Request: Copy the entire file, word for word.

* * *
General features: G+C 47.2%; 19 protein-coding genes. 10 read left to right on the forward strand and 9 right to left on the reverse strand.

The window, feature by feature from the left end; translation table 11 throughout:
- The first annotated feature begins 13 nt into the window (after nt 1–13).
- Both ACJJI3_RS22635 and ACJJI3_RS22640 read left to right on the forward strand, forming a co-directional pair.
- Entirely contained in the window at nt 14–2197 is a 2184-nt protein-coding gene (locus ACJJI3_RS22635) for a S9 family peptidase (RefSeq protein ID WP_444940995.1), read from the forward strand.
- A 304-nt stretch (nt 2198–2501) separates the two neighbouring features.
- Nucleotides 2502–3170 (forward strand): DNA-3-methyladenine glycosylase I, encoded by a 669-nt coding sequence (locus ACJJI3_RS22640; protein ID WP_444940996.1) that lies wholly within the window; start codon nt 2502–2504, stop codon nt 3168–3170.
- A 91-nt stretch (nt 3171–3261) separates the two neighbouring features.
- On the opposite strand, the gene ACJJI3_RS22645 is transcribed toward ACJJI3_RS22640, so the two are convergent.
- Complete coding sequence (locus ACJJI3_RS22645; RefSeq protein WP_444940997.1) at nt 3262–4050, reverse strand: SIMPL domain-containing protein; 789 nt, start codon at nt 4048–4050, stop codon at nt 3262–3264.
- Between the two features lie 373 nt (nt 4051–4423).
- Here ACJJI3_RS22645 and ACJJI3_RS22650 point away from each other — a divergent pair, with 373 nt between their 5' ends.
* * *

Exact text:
General features: G+C 47.2%; 19 protein-coding genes. 10 read left to right on the forward strand and 9 right to left on the reverse strand.

The window, feature by feature from the left end; translation table 11 throughout:
- The first annotated feature begins 13 nt into the window (after nt 1–13).
- Both ACJJI3_RS22635 and ACJJI3_RS22640 read left to right on the forward strand, forming a co-directional pair.
- Entirely contained in the window at nt 14–2197 is a 2184-nt protein-coding gene (locus ACJJI3_RS22635) for a S9 family peptidase (RefSeq protein ID WP_444940995.1), read from the forward strand.
- A 304-nt stretch (nt 2198–2501) separates the two neighbouring features.
- Nucleotides 2502–3170 (forward strand): DNA-3-methyladenine glycosylase I, encoded by a 669-nt coding sequence (locus ACJJI3_RS22640; protein ID WP_444940996.1) that lies wholly within the window; start codon nt 2502–2504, stop codon nt 3168–3170.
- A 91-nt stretch (nt 3171–3261) separates the two neighbouring features.
- On the opposite strand, the gene ACJJI3_RS22645 is transcribed toward ACJJI3_RS22640, so the two are convergent.
- Complete coding sequence (locus ACJJI3_RS22645; RefSeq protein WP_444940997.1) at nt 3262–4050, reverse strand: SIMPL domain-containing protein; 789 nt, start codon at nt 4048–4050, stop codon at nt 3262–3264.
- Between the two features lie 373 nt (nt 4051–4423).
- Here ACJJI3_RS22645 and ACJJI3_RS22650 point away from each other — a divergent pair, with 373 nt between their 5' ends.